Fernandez also stated that they need funding so that their staff member can better use his time serving his students and helping them navigate life both on campus and with the financial aid system. Financial aid for people who were formerly in foster care and affiliated programs is incredibly complex and Whitman can only do so much when he spends the majority of his time trying to keep the doors open, stated Fernandez. He added, “With better funding, UCR could usher in a new wave of students from these programs and honestly give them a helping hand.” 


Funding for R’Kids would provide space, a staff member and in time, an emergency child care service, stated Fernandez. Fernandez said, “I personally have had to miss four classes this week due to child care issues, and I have a spouse. Members of R’Kids must balance their education and children very carefully.” With a space, R’Kids could have a child-friendly environment where their students could study. A staff member could provide these services as well as helping to navigate campus life, research opportunities and put on events which would help show their children why they are doing what they are doing, noted Fernandez. He believes that this would provide help and resources so that student parents can focus on both their studies and their children. 

The Underground Scholars Initiative is an initiative at UCR that aims to create a pathway for formerly incarcerated and system impacted individuals into higher education. The EOR would provide space, a staff member, outreach and advocacy opportunities for these students. Fernandez stated that the referendum would provide students who are a part of this initiative with a safe space where they could acclimate to college life and be around those with shared experiences, which would then create a community. He stated, “A staff member would be able to help them navigate school life, the various red tape of the legal system, and provide advice on how to move forward in their education.”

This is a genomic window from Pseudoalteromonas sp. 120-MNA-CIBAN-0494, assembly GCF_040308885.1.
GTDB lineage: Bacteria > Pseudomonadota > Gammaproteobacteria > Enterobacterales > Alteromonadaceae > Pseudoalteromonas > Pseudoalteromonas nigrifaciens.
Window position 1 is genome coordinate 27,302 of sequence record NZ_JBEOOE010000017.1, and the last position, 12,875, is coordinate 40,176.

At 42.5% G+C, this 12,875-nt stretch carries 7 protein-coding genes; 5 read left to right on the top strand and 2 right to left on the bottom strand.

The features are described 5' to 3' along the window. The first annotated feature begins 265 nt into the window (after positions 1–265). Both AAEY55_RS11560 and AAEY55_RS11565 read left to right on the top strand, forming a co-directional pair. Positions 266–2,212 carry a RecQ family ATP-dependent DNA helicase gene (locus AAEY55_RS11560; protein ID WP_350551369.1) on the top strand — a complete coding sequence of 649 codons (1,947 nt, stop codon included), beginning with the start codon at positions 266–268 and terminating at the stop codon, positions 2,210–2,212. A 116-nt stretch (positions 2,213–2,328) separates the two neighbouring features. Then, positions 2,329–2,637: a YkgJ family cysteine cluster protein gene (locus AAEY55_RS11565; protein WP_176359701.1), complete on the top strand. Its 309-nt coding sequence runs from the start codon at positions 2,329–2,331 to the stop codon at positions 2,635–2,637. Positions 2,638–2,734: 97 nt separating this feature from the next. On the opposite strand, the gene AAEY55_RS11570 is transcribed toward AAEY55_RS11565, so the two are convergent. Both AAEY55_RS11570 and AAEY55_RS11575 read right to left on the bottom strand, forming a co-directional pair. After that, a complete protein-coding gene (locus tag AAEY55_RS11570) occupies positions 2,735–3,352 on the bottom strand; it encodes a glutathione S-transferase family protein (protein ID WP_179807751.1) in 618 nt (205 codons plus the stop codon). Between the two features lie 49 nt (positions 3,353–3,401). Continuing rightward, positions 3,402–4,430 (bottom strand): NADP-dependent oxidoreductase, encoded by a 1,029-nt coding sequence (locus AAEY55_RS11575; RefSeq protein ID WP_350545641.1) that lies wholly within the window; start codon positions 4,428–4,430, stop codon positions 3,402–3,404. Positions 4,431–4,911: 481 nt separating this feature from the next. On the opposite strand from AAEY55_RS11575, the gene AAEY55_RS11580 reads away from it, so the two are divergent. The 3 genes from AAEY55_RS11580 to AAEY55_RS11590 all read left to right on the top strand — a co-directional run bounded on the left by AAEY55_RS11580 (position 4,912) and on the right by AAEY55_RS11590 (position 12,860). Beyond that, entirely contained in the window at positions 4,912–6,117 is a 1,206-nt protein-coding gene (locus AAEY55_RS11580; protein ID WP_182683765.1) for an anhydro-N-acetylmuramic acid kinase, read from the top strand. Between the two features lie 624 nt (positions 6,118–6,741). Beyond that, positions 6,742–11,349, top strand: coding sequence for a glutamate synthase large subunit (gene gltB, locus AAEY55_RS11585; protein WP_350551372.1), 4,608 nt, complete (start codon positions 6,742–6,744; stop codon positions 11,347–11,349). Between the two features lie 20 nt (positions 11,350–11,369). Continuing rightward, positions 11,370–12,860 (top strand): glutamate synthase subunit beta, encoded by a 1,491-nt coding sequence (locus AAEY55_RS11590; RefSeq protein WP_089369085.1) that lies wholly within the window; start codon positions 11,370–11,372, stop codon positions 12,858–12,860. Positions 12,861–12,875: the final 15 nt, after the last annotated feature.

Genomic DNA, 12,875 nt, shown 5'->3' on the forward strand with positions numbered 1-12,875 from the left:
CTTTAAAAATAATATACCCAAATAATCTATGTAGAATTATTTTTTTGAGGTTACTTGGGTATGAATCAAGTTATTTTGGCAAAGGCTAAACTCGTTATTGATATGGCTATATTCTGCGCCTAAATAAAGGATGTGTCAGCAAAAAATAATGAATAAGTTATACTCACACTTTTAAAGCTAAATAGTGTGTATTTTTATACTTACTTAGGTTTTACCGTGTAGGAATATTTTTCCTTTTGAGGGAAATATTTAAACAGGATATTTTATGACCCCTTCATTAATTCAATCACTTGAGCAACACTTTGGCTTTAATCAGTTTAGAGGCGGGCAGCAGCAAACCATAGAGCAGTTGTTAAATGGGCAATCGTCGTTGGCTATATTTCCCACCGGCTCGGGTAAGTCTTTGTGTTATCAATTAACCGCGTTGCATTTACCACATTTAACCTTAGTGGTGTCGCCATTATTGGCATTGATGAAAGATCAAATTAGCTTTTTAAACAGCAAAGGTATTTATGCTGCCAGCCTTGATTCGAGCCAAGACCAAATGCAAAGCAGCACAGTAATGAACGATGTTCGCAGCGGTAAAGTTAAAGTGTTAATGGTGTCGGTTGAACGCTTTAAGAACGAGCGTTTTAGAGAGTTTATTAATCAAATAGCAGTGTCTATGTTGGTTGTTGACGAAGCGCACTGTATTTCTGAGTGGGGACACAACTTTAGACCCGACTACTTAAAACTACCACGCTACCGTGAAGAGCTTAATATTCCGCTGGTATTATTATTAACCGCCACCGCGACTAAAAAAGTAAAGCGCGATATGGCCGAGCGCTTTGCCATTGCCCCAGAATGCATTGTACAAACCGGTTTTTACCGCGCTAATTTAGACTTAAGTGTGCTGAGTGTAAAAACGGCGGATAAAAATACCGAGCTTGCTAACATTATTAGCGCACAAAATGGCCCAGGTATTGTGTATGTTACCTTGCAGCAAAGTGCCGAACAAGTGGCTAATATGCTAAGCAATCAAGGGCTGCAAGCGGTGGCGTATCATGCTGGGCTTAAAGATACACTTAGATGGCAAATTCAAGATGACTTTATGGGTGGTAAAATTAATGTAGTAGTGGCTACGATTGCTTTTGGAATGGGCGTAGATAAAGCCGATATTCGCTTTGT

Fernandez stated that funding these programs is important because he believes in UCR and the UC system. “I served my country and I look around UCR and I see the best of it. For these students, coming to college was not a natural progression of their lives, but an act of desperation by those searching for a way to improve,” he said. He also said that UCR has a unique opportunity to pave the way in creating awareness of the needs of these populations and a system of meeting them which will inspire other schools and our country as a whole. 

He ended the interview by stating that at UCR, students have a unique opportunity to pave the way in creating awareness of the needs of these populations and a system of meeting them which will inspire other schools and our country as a whole. He stated, “I believe that as students of one of the most well-respected education systems worldwide, it is not just an ability we have, but our duty to do so. We can change lives, show people the way forward, and usher them into a light and future they never could have imagined.”